With more and more companies relying on Linux—some 11,800 developers from 1,200 companies have contributed to the kernel over the last decade, according to the Linux Foundation—it stands to reason that Linux pros would find themselves in ever-increasing demand, especially those who specialize in anything cloud- or security-related.
And Linux pros are sensing that opportunity; in a recent Linux Foundation survey, some 55 percent of them said it would be “very easy” or “fairly easy” to find a new job this year. Nearly three-fourths claimed they’d received at least one call from a recruiter in the past six months; a third also reported receiving six or more calls. (The survey solicited responses from 3,400 Linux pros.)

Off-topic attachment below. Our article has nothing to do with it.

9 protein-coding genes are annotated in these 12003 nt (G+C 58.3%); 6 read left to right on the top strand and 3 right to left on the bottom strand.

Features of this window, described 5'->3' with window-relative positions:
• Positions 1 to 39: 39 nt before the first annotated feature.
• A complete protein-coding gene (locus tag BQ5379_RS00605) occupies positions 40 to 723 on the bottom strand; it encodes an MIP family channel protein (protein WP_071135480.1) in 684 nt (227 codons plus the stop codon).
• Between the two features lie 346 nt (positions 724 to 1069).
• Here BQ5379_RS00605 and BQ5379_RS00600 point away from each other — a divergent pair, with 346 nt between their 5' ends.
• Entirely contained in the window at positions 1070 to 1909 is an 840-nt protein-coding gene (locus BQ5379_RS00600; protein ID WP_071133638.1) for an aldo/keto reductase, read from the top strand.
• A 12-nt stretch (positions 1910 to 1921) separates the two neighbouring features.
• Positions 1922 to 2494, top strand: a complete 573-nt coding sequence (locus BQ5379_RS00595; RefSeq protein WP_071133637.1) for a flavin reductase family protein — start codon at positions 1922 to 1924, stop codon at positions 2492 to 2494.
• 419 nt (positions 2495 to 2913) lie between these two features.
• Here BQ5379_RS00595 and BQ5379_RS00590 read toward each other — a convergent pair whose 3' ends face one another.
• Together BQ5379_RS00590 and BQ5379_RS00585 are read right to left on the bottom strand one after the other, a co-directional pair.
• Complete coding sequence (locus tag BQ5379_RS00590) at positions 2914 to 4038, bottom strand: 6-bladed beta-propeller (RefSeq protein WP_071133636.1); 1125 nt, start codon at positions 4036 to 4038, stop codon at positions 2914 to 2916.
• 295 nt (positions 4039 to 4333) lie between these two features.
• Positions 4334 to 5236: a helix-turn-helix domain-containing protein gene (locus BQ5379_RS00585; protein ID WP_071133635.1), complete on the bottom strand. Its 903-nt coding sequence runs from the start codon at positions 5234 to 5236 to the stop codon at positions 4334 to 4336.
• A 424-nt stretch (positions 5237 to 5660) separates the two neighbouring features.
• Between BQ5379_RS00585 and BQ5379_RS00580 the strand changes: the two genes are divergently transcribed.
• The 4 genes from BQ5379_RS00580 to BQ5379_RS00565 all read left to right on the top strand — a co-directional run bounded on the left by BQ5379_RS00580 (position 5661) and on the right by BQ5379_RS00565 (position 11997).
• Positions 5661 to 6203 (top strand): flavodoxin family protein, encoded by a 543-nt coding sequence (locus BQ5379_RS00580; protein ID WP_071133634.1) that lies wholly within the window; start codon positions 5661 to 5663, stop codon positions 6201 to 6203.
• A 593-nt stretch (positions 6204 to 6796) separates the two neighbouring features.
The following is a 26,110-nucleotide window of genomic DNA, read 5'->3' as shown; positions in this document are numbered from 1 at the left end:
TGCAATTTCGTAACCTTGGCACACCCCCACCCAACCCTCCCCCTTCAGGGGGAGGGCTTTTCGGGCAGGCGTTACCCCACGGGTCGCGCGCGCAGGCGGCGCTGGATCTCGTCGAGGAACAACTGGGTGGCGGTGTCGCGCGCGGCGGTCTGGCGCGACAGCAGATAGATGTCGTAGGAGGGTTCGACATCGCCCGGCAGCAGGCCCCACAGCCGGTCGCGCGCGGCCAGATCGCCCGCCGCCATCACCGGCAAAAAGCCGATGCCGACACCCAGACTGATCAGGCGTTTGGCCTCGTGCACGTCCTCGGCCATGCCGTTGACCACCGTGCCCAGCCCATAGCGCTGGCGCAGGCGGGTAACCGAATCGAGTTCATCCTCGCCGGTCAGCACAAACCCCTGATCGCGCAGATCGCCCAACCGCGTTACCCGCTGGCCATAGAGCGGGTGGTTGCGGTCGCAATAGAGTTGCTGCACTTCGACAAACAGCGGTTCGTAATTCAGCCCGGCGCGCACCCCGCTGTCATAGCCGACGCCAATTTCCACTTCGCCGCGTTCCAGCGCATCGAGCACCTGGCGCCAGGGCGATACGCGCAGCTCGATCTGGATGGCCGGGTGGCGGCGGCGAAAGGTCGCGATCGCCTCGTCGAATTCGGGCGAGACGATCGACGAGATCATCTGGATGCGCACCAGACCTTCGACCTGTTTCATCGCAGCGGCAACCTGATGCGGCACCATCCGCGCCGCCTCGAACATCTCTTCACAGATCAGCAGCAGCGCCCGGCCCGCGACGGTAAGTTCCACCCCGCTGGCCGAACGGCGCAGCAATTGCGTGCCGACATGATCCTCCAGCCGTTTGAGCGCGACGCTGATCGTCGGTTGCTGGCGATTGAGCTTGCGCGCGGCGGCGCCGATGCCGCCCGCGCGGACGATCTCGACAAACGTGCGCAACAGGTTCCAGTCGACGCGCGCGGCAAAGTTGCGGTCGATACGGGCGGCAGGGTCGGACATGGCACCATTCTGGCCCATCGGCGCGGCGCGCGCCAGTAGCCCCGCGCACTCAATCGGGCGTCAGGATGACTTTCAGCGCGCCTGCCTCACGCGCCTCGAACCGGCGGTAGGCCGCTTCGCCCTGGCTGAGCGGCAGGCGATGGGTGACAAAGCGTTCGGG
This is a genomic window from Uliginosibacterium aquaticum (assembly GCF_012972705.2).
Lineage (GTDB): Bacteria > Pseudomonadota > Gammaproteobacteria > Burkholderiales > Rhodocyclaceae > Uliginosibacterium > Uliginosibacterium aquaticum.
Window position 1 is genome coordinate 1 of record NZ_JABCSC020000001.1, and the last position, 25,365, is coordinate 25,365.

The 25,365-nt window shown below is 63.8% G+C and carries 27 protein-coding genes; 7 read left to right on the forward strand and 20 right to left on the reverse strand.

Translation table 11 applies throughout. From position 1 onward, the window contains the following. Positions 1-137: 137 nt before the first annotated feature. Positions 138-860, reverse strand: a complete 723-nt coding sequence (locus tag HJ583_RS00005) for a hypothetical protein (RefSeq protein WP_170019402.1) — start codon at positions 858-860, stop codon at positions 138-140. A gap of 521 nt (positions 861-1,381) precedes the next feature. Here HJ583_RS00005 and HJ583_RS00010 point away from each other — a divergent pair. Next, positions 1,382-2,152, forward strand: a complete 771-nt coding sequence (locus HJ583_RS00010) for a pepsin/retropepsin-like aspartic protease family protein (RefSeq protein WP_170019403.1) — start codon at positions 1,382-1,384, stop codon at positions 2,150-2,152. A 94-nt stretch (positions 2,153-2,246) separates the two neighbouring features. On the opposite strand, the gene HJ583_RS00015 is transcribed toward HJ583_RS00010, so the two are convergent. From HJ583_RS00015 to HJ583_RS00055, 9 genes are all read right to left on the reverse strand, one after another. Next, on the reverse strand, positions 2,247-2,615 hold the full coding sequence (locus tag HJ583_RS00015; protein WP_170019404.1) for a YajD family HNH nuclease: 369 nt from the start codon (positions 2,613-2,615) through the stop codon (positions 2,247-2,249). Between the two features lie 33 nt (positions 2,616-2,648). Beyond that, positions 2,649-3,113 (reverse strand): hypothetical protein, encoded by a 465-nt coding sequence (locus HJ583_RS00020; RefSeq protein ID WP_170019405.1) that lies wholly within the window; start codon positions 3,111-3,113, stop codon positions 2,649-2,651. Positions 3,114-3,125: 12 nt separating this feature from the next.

What does that mean for employers? More trouble in finding adequate Linux talent, and more money spent trying to hold onto employees. Roughly 70 percent of hiring managers surveyed by the Linux Foundation said they’d increased incentives in order to hang onto Linux pros, including flexible work hours; more than a third also raised salaries.
Who says a career focused on open source won’t pay off?
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